Runs Ghostscript to process a PDF or PostScript file and embed all fonts in the file.
a character string giving the name of the original file.
the format for the new file (with fonts embedded) given as
the name of a ghostscript output device.
If not specified, it is guessed from the suffix of
the name of the new file (with fonts embedded).
a character vector giving directories that Ghostscript will search for fonts.
a character vector containing further options to Ghostscript.
This function is not necessary if you just use the standard default fonts for PostScript and PDF output.
If you use a special font, this function is useful for embedding that font in your PostScript or PDF document so that it can be shared with others without them having to install your special font (provided the font licence allows this).
If the special font is not installed for Ghostscript,
you will need to tell Ghostscript where the font is, using
You will need
ghostscript: the full path to the executable can
be set by the environment variable R_GSCMD. If this is
unset, a GhostScript executable will be looked for by name on your
path: on a Unix alike
"gs" is used, and on Windows the setting
of the environment variable GSC is used, otherwise commands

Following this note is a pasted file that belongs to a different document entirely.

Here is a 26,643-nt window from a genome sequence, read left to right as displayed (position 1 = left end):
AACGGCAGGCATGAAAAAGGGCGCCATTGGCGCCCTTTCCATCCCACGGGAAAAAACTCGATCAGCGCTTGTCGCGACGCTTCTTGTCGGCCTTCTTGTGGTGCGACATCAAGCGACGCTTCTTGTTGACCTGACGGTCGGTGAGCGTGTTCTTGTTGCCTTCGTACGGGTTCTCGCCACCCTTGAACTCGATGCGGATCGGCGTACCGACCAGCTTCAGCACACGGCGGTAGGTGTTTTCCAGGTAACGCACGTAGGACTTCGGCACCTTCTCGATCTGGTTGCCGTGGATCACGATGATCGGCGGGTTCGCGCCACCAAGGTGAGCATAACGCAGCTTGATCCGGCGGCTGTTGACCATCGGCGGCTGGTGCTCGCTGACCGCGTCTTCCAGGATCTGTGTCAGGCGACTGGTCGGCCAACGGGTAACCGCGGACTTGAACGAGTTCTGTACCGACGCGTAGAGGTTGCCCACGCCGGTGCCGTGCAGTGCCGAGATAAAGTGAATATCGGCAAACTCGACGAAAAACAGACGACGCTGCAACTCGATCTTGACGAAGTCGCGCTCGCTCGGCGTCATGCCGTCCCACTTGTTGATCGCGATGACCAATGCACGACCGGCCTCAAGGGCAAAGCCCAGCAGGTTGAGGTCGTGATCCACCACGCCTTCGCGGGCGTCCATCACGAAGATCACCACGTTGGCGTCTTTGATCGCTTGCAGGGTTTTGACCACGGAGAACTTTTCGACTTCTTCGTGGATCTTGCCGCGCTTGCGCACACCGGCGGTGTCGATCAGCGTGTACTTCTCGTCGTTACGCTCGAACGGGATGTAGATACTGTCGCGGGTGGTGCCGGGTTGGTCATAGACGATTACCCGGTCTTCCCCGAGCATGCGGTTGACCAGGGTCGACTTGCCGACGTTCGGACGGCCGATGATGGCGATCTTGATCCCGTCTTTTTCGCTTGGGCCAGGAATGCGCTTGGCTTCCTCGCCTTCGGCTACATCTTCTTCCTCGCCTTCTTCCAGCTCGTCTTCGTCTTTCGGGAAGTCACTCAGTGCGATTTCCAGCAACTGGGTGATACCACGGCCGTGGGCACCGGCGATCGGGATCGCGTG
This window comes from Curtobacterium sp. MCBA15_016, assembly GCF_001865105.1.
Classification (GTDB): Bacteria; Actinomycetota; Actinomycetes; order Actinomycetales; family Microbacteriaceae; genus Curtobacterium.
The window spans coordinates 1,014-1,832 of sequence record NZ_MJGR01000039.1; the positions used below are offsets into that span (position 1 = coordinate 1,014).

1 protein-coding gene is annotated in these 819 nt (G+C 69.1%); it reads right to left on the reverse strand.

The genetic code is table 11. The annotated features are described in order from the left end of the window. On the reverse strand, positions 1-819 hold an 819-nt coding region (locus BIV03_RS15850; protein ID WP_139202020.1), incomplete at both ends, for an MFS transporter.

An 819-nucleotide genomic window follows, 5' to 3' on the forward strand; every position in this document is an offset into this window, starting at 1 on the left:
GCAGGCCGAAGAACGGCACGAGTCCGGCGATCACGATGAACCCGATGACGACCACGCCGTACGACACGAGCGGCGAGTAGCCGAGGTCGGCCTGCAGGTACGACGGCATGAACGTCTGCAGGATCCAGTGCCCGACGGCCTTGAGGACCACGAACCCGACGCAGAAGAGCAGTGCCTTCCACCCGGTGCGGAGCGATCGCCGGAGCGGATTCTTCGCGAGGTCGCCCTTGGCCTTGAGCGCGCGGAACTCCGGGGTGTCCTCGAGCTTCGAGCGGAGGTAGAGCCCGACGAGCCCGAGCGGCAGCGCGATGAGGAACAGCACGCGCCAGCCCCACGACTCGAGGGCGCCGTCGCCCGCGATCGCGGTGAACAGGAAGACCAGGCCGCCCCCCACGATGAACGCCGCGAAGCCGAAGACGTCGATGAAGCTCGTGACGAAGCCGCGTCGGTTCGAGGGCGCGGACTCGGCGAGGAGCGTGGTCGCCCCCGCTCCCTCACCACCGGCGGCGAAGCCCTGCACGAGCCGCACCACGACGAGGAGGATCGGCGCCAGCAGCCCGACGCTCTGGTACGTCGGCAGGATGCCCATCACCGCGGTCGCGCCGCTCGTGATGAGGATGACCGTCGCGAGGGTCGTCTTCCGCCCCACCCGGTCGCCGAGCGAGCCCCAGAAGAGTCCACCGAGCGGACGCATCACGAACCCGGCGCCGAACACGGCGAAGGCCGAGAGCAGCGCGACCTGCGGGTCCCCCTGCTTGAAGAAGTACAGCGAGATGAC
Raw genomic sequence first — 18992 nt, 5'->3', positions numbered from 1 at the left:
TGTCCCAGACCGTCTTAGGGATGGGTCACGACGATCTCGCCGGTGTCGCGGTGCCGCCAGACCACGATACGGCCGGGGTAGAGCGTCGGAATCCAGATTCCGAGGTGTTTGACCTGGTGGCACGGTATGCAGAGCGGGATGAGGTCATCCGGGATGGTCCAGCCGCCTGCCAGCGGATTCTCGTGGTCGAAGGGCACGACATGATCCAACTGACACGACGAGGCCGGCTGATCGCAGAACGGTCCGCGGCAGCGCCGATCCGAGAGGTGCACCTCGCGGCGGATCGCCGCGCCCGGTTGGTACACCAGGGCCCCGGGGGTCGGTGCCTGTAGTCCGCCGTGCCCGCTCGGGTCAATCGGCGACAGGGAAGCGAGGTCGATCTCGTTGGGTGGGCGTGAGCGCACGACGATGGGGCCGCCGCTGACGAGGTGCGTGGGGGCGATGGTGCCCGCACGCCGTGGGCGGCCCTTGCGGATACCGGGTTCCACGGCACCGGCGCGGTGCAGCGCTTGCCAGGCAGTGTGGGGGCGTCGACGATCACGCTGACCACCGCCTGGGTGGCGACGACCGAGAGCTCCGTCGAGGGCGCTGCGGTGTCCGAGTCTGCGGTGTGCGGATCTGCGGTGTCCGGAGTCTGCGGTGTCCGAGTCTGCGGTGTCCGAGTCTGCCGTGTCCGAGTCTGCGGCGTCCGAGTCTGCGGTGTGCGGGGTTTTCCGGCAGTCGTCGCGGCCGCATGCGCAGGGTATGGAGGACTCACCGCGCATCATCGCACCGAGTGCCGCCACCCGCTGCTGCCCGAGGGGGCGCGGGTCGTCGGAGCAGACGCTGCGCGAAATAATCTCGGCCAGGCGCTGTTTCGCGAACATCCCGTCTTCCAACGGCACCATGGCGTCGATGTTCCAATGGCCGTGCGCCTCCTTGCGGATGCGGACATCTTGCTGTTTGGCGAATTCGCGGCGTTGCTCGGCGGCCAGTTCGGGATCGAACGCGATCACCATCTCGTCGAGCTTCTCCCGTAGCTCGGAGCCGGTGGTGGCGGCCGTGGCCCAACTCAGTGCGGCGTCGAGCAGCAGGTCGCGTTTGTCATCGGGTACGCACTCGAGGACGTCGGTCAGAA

"gswin32c.exe" are tried.
format is by default
"ps2write", when the original
file has a
.eps suffix, or
the original file has a
format = "pswrite" or
"epswrite" can be used: as from 9.14
format = "eps2write" is
also available. If an invalid device is given, the error message will
list the available devices.
Note that Ghostscript may do font substitution, so the font embedded may differ from that specified in the original file.
Some other options which can be useful (see your Ghostscript documentation) are -dMaxSubsetPct=100, -dSubsetFonts=true and -dEmbedAllFonts=true.
The shell command used to invoke Ghostscript is returned invisibly. This may be useful for debugging purposes as you can run the command by hand in a shell to look for problems.
Paul Murrell and Brian Ripley (2006). “Non-standard fonts in PostScript and PDF graphics.” R News, 6(2), 41–47. https://www.r-project.org/doc/Rnews/Rnews_2006-2.pdf.
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